If our income sources dried up, we’d have to hope there wouldn’t be a drought that would kill our garden because we wouldn’t last a month on our savings. I wasn’t surprised to read a recent 24/7 Wall St. article that pointed out nearly half of Americans or 48 percent don’t have enough savings to last more than one month without steady paychecks or Social Security checks. After reading the RetailMeNot new survey, I decided I need to get serious about having an emergency savings fund. Evidently, 52 percent of Americans do have an 8 months emergency fund, which could carry them through rough times.
Getting my husband on board
Men seemed to be more in the dark about their personal savings situations compared to women. The survey showed 30 percent of men did not know how much they had in savings compared to 20 percent of women. Since I handle the finances, my husband isn’t too aware of what’s available in case we lose an income source. I realized I had to bring him on board so he would be motivated to spend less on frivolous things so we could build up our savings. He was upset to find out we had so little in savings.
Being worried about retirement
Although I don’t do a great job saving for emergencies, I do have money set aside for retirement in our Roth IRA and 401(k) accounts. According to the survey married people were less concerned about whether they would have enough for retirement. I know we are not as stressed about retirement because we each have separate retirement accounts. Too many people we know are losing their jobs decades before full retirement age. We don’t wan to tap our retirement funds in a financial crisis.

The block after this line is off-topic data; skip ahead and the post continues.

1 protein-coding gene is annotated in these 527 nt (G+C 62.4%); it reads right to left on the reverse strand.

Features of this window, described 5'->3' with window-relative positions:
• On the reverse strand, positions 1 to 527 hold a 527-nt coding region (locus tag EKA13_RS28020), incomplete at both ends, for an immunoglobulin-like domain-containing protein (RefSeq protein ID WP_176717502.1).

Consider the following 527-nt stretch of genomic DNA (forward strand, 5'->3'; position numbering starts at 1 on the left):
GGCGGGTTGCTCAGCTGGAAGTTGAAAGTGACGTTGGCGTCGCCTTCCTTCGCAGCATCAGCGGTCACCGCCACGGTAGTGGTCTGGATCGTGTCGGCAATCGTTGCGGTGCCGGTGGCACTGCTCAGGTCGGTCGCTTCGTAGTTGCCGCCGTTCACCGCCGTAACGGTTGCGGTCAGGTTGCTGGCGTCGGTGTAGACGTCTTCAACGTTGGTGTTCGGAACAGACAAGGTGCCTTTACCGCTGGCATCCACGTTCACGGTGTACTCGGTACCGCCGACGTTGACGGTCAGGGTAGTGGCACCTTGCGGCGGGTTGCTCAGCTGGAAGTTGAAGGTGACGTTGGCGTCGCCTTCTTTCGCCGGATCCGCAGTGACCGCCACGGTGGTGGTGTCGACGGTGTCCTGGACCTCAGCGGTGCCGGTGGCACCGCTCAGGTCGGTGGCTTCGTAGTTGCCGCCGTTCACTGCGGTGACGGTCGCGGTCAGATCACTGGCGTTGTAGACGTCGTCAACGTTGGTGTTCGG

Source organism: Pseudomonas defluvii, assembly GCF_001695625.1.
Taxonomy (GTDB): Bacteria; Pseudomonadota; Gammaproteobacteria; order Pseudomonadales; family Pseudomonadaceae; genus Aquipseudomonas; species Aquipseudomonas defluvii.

Saving up a little at a time
Another recent study revealed 36 percent of Americans didn’t even have $1,000 in savings. Although we have three times that amount it wouldn’t even last a month since our expenses high. It’s frustrating to start with a savings account that is so small, but we decided to go back to the frugal habits we had when we were trying to save up for our down payment on our house. We saved up more than $20,000 in just one year because we were motivated by our goal of homeownership. One way we make savings easier is by enrolling in a “save the change” program through our bank. Our bank automatically moves some money from checking to savings to help us gradually save up.
If we had a major financial setback such as job loss, we would drastically reduce our bills by getting rid of cable, eating out and all entertainment. As a dual-income family, we aren’t as vulnerable as people who depend on one income. Still, our goal is to build up an emergency fund of about $20,000 so we can stay level headed in a financial crisis.
More from this contributor:
How Debt Snuck up on Me
I Should Move to a Debt Free State
I Refused to Pay Off my Husband’s Credit Cards